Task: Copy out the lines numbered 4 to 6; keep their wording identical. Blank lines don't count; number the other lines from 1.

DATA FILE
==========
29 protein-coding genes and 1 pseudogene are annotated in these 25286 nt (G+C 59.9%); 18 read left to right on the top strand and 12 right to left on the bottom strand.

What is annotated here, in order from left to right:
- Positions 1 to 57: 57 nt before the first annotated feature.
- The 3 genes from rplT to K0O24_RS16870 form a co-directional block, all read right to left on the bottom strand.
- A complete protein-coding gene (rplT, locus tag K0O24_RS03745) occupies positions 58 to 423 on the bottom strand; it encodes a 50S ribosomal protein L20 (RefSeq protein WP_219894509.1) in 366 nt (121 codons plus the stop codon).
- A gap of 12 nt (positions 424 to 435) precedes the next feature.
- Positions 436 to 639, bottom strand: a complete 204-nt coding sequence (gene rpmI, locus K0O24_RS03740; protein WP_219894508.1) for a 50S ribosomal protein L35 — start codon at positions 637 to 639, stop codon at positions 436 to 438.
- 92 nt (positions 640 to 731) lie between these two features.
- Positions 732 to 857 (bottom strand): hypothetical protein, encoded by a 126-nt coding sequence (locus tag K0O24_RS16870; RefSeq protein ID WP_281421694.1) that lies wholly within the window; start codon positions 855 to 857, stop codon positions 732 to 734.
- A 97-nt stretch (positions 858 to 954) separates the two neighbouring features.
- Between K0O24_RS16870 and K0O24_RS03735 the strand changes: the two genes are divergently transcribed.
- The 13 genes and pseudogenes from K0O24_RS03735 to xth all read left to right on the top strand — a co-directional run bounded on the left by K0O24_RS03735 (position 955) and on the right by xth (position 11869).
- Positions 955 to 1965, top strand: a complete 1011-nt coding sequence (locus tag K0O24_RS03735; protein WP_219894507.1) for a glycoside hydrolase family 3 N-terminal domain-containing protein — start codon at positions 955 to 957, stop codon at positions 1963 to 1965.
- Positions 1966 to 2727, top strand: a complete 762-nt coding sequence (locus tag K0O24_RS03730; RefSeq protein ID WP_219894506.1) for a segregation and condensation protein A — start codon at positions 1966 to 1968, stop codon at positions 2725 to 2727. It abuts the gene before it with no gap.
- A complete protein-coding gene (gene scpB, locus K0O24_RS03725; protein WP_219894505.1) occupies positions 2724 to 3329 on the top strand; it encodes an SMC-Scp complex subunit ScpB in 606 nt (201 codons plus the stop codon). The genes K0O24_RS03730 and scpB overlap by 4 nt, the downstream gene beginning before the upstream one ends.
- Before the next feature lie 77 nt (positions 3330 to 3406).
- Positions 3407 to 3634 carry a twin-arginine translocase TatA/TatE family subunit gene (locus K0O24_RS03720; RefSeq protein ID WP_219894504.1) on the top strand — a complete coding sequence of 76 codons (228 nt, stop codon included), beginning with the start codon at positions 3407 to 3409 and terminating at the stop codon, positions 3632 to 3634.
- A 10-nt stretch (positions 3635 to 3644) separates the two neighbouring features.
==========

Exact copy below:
- The 3 genes from rplT to K0O24_RS16870 form a co-directional block, all read right to left on the bottom strand.
- A complete protein-coding gene (rplT, locus tag K0O24_RS03745) occupies positions 58 to 423 on the bottom strand; it encodes a 50S ribosomal protein L20 (RefSeq protein WP_219894509.1) in 366 nt (121 codons plus the stop codon).
- A gap of 12 nt (positions 424 to 435) precedes the next feature.